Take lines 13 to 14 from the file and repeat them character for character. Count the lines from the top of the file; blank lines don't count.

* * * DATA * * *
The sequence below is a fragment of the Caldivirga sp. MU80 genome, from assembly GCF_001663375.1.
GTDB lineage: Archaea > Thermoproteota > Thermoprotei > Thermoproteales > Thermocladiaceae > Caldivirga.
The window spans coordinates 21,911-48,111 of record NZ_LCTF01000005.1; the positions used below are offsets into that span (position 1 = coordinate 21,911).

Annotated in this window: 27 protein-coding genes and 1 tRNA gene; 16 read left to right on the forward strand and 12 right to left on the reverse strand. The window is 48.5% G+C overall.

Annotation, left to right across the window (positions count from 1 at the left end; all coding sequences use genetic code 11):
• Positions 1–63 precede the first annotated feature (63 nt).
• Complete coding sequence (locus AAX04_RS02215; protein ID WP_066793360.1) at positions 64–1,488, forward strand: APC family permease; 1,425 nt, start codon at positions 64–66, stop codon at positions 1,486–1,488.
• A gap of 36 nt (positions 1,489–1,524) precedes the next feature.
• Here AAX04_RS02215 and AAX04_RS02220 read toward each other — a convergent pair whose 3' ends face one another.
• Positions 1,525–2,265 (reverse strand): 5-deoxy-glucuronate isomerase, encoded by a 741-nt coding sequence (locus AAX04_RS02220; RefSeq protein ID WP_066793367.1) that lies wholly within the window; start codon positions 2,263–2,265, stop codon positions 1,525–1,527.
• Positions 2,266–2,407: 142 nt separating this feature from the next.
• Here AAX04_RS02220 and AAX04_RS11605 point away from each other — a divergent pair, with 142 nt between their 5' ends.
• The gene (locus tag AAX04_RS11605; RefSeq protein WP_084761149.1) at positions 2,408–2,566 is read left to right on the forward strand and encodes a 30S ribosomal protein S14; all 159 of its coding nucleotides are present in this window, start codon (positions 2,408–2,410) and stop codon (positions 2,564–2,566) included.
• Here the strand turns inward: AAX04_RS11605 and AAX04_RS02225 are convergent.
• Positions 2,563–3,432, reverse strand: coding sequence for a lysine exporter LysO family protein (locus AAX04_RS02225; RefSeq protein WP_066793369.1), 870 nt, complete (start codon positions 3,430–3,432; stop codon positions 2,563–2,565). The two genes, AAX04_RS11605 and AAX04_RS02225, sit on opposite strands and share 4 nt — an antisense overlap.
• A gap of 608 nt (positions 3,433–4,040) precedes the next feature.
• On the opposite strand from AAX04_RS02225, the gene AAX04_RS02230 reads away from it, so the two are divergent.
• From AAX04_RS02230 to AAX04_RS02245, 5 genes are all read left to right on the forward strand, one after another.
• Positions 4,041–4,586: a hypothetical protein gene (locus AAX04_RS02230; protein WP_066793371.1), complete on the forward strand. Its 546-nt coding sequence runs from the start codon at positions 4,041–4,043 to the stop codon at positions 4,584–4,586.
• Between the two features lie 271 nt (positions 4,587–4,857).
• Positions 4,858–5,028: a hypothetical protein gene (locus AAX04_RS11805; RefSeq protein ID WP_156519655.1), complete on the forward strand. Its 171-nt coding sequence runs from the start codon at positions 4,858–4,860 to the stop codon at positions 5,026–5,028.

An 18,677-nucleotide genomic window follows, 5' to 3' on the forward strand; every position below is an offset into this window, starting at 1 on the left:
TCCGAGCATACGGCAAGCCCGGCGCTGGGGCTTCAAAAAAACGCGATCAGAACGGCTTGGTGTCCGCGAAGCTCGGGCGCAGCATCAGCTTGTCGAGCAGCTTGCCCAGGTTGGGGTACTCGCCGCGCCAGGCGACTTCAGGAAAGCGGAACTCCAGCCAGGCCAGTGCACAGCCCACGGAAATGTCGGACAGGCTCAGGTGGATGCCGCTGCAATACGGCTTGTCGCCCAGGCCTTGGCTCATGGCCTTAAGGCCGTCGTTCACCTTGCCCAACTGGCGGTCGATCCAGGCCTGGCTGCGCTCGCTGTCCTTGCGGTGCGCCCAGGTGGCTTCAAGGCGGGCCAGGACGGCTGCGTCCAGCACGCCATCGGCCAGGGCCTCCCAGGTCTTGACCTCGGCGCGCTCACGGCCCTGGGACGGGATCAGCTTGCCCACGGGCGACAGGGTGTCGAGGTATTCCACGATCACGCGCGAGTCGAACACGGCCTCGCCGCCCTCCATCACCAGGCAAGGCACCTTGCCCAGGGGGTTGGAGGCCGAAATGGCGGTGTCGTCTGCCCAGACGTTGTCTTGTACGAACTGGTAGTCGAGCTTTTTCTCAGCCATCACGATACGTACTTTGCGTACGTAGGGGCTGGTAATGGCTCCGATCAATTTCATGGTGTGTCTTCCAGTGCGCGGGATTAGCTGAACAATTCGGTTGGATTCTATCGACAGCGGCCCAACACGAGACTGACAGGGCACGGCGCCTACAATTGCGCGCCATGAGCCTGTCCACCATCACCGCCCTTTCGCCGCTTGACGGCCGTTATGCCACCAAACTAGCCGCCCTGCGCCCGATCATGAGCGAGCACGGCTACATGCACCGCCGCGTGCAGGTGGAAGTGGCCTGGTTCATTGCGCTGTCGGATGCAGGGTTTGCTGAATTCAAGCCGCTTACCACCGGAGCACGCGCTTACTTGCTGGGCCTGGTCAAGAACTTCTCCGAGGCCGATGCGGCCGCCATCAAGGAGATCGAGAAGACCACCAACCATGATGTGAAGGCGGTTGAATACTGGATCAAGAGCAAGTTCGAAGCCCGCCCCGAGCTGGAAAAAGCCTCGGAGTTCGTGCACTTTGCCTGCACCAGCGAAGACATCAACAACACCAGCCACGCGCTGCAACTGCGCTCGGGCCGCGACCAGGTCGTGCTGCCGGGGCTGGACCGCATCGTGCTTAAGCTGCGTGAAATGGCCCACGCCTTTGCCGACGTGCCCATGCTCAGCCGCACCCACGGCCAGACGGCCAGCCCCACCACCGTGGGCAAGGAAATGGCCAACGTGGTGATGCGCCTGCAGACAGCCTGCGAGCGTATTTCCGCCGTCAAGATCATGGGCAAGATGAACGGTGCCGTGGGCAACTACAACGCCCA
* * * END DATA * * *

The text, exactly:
• The gene (locus tag AAX04_RS11605; RefSeq protein WP_084761149.1) at positions 2,408–2,566 is read left to right on the forward strand and encodes a 30S ribosomal protein S14; all 159 of its coding nucleotides are present in this window, start codon (positions 2,408–2,410) and stop codon (positions 2,564–2,566) included.
• Here the strand turns inward: AAX04_RS11605 and AAX04_RS02225 are convergent.